Author Contributions

Conceptualization, I.M.-N.; methodology, I.M.-N., A.M.-V.; software, I.M.-N.; validation, I.M.-N.; formal analysis, I.M.-N.; investigation, I.M.-N., A.M.-V., E.C., B.H., C.H.; resources, I.M.-N., E.C., C.H.; data curation, I.M.-N.; writing—original draft preparation, I.M.-N.; writing—review and editing, I.M.-N., A.M.-V., E.C., B.H., C.H.; visualization, I.M.-N.; supervision, I.M.-N.; project administration, I.M.-N., E.C., C.H.; funding acquisition, I.M.N., E.C., C.H. All authors have read and agreed to the published version of the manuscript.

Funding

This research was funded by Vithas Hospitals Group, Penyagolosa Trails and Catedra Endavant Villarreal CF de l’Esport.

Acknowledgments

Authors are grateful to all the staff involved in the organization of the race and all runners and volunteers participating in this study.

Conflicts of Interest

The authors declare no conflict of interest.

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Table 1. Sex differences in training-related data.
Table 1. Sex differences in training-related data.
Males
(n = 19)
Females
(n = 13)
% Difference
(Men vs. Women)
pES
Number of Years Running8 ± 28 ± 3−0.5%0.9690.01
Number of Races > 100 km2 ± 32 ± 4−3.9%0.9360.03
Weekly Training days5 ± 15 ± 1−2.3%0.7980.10
Weekly Running Volume (km)76 ± 2561 ± 1319.4%0.0650.71
Weekly Positive Elevation (m)1868 ± 7651631 ± 56512.7%0.3480.35
Weekly Training Hours10 ± 49 ± 510.0%0.5200.24
Strength Training (yes/no)74%/26%92%/8%−25.3%0.185-
Abbreviations: Strength training, percentage of participants who performed at least one weekly lower-limb strength training in the previous 3 months; ES, Effect Size.
Table 2. Sex differences in lower-limb strength and respiratory variables.
Table 2. Sex differences in lower-limb strength and respiratory variables.
Males
(n = 19)
Females
(n = 13)
% Difference
(Men vs. Women)
pES
Leg QIndex1.89 ± 0.331.72 ± 0.229.0%0.1110.61
IMVC (N/kg)10.9 ± 2.7110.32 ± 4.455.3%0.6500.17
SJheight (cm)26 ± 421 ± 319.7%<0.0011.48
FVC (L)5.19 ± 0.683.65 ± 0.5229.5%<0.0012.53
FEV1 (L)4.24 ± 0.542.97 ± 0.3929.9%<0.0012.69
FEV1/FVC (%)81.95 ± 5.6881.28 ± 2.630.8%0.6970.15
PEF (L/min)9.9 ± 1.565.89 ± 1.3940.5%<0.0012.77
MVV12 (L/min)171 ± 39108 ± 2336.9%<0.0011.93
MIP (cm H2O/kg)1.61 ± 0.331.39 ± 0.3213.8%0.0680.70
Abbreviations: Leg QIndex, ratio between flight and contact times in ankle rebound test; IMVC, isometric maximal voluntary contraction; SJheight, squat jump height; FVC, forced vital capacity; FEV1, forced expiratory volume in 1 s; PEF, Peak expiratory flow; MVV12, maximum voluntary ventilation in 12 s; MIP, maximal inspiratory pressure; ES, Effect Size.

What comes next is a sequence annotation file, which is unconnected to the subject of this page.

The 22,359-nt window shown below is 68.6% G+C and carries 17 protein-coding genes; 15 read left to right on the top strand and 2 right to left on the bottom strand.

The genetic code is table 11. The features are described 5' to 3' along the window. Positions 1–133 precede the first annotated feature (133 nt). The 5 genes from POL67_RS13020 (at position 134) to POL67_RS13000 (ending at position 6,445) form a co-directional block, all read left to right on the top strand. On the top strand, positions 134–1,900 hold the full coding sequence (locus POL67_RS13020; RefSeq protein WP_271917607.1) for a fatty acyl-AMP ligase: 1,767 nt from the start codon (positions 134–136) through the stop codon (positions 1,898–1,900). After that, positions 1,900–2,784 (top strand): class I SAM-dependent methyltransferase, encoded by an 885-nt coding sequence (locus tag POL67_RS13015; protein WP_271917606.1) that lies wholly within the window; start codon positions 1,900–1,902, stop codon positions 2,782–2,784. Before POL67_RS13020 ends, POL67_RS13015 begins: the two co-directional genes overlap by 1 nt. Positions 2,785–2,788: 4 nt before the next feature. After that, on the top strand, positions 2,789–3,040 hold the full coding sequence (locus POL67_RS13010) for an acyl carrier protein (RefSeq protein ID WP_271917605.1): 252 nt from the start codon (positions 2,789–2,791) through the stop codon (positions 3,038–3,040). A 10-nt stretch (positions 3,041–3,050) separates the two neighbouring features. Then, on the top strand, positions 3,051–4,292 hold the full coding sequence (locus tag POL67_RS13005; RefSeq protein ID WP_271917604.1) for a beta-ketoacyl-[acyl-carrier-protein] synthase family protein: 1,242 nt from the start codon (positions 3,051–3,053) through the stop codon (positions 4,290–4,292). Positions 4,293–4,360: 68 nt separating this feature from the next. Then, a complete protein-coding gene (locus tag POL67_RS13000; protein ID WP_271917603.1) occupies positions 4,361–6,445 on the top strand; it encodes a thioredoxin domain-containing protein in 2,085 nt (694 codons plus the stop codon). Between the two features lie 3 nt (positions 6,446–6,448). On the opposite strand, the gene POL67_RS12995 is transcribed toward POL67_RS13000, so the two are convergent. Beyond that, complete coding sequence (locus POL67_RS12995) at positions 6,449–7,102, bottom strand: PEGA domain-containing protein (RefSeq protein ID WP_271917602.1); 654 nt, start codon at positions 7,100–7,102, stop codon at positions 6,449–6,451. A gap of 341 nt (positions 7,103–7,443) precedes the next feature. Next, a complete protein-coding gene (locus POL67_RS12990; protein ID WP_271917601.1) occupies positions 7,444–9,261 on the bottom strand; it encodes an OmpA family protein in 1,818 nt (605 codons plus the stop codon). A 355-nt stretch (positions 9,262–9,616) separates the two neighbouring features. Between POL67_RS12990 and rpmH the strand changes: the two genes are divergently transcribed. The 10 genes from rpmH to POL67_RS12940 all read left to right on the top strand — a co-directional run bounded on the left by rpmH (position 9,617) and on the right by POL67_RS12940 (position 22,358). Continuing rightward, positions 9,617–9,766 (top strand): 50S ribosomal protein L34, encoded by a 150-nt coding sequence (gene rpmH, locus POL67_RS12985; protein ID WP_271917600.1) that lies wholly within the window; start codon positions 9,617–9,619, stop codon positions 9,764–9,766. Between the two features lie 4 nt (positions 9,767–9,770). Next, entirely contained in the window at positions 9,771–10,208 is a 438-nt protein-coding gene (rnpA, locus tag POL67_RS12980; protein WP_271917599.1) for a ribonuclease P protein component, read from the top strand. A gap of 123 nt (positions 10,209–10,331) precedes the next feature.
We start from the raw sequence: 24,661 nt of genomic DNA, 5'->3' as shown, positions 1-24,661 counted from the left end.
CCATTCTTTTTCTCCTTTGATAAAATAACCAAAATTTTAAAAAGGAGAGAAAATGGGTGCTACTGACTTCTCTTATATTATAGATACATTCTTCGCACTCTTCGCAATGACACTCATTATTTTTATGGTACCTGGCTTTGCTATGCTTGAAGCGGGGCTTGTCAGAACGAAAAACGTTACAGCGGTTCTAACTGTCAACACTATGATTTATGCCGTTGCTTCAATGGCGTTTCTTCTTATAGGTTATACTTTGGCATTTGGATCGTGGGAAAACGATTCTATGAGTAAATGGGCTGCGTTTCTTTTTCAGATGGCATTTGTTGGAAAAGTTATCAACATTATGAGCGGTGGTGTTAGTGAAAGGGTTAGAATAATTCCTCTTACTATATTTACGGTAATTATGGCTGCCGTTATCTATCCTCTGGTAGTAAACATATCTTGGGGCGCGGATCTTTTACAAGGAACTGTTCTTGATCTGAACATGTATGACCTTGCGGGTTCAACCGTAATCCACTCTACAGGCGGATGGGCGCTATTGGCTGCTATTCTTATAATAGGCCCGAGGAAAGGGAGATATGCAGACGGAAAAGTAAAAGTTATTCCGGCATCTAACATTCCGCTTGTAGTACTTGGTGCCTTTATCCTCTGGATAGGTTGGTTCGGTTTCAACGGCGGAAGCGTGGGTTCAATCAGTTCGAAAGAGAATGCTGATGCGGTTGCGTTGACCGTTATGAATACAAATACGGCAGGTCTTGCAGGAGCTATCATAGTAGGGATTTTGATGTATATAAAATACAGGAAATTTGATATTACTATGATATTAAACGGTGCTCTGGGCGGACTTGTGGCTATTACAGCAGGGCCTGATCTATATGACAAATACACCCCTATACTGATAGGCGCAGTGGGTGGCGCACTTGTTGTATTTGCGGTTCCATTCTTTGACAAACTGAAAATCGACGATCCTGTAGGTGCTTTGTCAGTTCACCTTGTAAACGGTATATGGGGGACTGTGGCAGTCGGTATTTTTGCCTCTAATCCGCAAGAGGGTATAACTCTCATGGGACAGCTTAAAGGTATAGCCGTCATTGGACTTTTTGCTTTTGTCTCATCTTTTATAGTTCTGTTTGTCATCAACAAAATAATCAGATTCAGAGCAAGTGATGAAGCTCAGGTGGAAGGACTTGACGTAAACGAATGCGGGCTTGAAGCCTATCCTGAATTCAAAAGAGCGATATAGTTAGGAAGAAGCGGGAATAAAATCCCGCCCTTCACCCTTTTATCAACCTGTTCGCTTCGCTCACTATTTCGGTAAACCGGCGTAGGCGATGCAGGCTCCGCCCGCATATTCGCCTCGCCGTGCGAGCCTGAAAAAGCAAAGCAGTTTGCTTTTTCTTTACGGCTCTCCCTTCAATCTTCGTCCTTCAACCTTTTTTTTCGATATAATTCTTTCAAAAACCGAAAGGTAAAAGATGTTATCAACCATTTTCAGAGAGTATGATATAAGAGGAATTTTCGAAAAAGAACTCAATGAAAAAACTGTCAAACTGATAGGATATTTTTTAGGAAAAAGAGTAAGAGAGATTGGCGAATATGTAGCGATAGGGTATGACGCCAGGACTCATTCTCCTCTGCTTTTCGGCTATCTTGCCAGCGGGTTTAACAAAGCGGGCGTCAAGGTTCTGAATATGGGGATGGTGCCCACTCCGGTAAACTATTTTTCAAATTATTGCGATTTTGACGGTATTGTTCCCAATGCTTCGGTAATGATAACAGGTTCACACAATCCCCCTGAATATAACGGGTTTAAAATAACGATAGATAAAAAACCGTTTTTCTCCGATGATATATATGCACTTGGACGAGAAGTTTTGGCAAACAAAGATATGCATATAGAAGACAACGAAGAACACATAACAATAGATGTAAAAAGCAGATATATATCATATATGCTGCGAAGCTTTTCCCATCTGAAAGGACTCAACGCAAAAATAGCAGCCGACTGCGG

Table 3. Results from correlational analysis.
Table 3. Results from correlational analysis.
Correlation with Race Time (r/p)
All Sample
(n = 32)
Men
(n = 19)
Women
(n = 13)
Leg QIndex−0.390/0.027−0.278/0.249−0.607/0.028
IMVC (N/kg)−0.349/0.049−0.371/0.118−0.398/0.178
SJheight (cm)−0.324/0.070−0.224/0.357−0.290/0.336
FVC (l)−0.277/0.125−0.109/0.657−0.318/0.289
FEV1 (l)−0.239/0.188−0.027/0.912−0.310/0.303
FEV1/FVC (%)0.175/0.3370.199/0.4150.200/0.511
PEF (l/min)−0.213/0.2420.060/0.807−0.336/0.261
MVV12 (l/min)−0.234/0.197−0.096/0.695−0.140/0.648
MIP (cm H2O/kg)−0.544/0.001−0.576/0.010−0.384/0.195
Abbreviations: Leg QIndex, ratio between flight and contact times in ankle rebound test; IMVC, isometric maximal voluntary contraction; SJheight, squat jump height; FVC, forced vital capacity; FEV1, forced expiratory volume in 1 s; PEF, Peak expiratory flow; MVV12, maximum voluntary ventilation in 12 s; MIP, maximal inspiratory pressure.

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Martinez-Navarro, I.; Montoya-Vieco, A.; Collado, E.; Hernando, B.; Hernando, C. Inspiratory and Lower-Limb Strength Importance in Mountain Ultramarathon Running. Sex Differences and Relationship with Performance. Sports 2020, 8, 134. https://doi.org/10.3390/sports8100134

AMA Style

Martinez-Navarro I, Montoya-Vieco A, Collado E, Hernando B, Hernando C. Inspiratory and Lower-Limb Strength Importance in Mountain Ultramarathon Running. Sex Differences and Relationship with Performance. Sports. 2020; 8(10):134. https://doi.org/10.3390/sports8100134

Chicago/Turabian Style

Martinez-Navarro, Ignacio, Antonio Montoya-Vieco, Eladio Collado, Bárbara Hernando, and Carlos Hernando. 2020. "Inspiratory and Lower-Limb Strength Importance in Mountain Ultramarathon Running. Sex Differences and Relationship with Performance" Sports 8, no. 10: 134. https://doi.org/10.3390/sports8100134